After giving a detailed commentary on each entry, Anne announced the winners:
1st – Susan with ‘The Brightness of the Light’
2nd – Janet with ‘Adelstrop’
3rd – Maggie with ‘A Cautionary Tale’
Anne presented Susan with the Mary Rawnsley Trophy and then the winners read their pieces.
‘The Brightness of the Light’ told the story of an elderly American making a return visit to the Naples/Pompeii/Vesuvius area and trying to put together his memories of the time he had first visited as a merchant navy radio operator after the allied invasion of Italy in 1944.
‘Adelstrop’ was a piece inspired by the poem of the same name. During the First World War a civilian is summoned home by telegram because his mother is dying. He finds himself sharing a railway compartment with an officer in uniform – the poet – although they do not speak, not having been introduced to each other. The train makes an unwonted stop at Adelstrop at what turns out to be just the time the mother dies.
‘A Cautionary Tale’ is a story of a girl unwillingly taking part in a Saturday afternoon school visit to a museum. Asked to try on some of the replica costumes from the museum’s collection the girl detaches herself from the main party but is persuaded to dress up by one of the museum staff. In a moment of magic realism she finds herself as Anne Boleyn walking towards her beheading.
Our guest speaker, Paul Richardson, is a great raconteur and has had a very varied life from which to draw inspiration for his writing. A County Councillor for Masham for 12 years, son of a rural Northumberland vicar and a dealer in maritime art and antiques, he has published poetry and short stories and is working on a series of novels set among Native Americans. Paul has set up his own company, Talulah Publishing, and employs designers and artists to design his books.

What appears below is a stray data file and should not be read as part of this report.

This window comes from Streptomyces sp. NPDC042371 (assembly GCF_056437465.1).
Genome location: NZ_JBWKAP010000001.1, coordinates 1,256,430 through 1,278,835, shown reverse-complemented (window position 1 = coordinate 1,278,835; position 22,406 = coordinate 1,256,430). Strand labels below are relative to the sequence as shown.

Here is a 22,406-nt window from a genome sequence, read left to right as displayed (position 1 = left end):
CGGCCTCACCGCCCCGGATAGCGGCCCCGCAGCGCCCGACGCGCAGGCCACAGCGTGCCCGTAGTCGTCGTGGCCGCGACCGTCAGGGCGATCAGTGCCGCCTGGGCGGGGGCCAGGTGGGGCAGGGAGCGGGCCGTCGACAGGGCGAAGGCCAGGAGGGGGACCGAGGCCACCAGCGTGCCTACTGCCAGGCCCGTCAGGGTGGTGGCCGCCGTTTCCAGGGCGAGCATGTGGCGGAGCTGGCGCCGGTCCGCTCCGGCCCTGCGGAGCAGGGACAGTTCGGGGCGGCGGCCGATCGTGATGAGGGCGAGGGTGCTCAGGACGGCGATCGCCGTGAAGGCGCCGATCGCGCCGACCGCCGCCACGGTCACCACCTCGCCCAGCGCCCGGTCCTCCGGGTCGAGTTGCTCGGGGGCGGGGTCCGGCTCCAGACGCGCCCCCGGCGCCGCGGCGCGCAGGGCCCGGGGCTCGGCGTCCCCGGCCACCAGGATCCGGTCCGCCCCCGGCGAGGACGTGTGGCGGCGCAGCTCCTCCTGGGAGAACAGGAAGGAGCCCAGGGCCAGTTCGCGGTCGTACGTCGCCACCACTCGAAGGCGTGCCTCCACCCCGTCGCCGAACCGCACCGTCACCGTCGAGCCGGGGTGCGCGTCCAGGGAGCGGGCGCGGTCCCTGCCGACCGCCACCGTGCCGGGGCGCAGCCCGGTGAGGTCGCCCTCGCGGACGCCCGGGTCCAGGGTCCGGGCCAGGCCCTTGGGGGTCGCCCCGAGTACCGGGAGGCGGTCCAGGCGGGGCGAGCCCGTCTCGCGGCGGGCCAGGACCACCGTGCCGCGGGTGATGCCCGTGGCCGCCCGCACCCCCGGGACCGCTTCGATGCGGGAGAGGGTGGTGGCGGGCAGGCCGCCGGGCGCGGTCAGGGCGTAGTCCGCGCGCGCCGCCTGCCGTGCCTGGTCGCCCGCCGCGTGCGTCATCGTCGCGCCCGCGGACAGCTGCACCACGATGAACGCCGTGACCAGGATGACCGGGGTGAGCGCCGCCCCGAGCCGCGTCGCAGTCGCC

He gave the following advice about writing:
• There are no rules
• Write down what you are feeling
• Clarity – don’t be self-indulgent
• Construction – make sure you have beginning/middle/end and keep them balanced
• Rhythm – he compared the chapters of a book to heartbeats
• Keep readers interested by ending chapters with a hook
• Characters must be nuanced
After a break for refreshments, Paul read excerpts from his novel ‘A New Beginning’, answered questions from members and signed copies of his books.
After lunch at the George in Wath, we made our way a few hundred yards down the road to Norton Conyers and spent an hour or so taking in the tranquil atmosphere of its glorious walled garden.
Sir James, the 11th baronet, and Lady Graham were waiting in the hall shown above and gave us a very comprehensive account of the repair and restoration programme begun in 2005, even handing round examples of their large collection of death watch beetles. Despite their own hard work and very ‘hands on’ approach, they freely admitted that none of this would have been possible without generous grants. In 2014, Norton Conyers won the Historic Houses Association/Sotheby’s Restoration Award.
This ‘gentleman’s manor-house’, owned by the Graham family for almost four hundred years, is thought to have inspired much of Charlotte Brontë’s description of Thornfield Hall. What is certain is that she visited it before she wrote Jane Eyre and must have heard the 18th century legend of a mad woman confined in one of its attics. Some time later, the staircase was blocked off and only rediscovered in 2004. The floor up there being too fragile for visitors, we had to content ourselves with a glimpse up the stairs from the door on the landing. There was, however, a photograph on display of a sparsely furnished and cheerless garret.
Fortunately, there was plenty more to see, including fine furniture, pictures, porcelain, 16th century painted boards and even a sample of mid 18th century wallpaper, now copied and commercially available as ‘Norton Conyers Diamonds’. Some rooms are light and airy but others, including the landing, decidedly gloomy. One of these is the dark panelled bedroom in which the future James II and his wife Mary of Modena may have slept during their visit to Norton Conyers in November 1679.
Each generation of the Graham family has made changes at Norton Conyers and the current owners are no exception to this. Their website is http://www.nortonconyers.org.uk/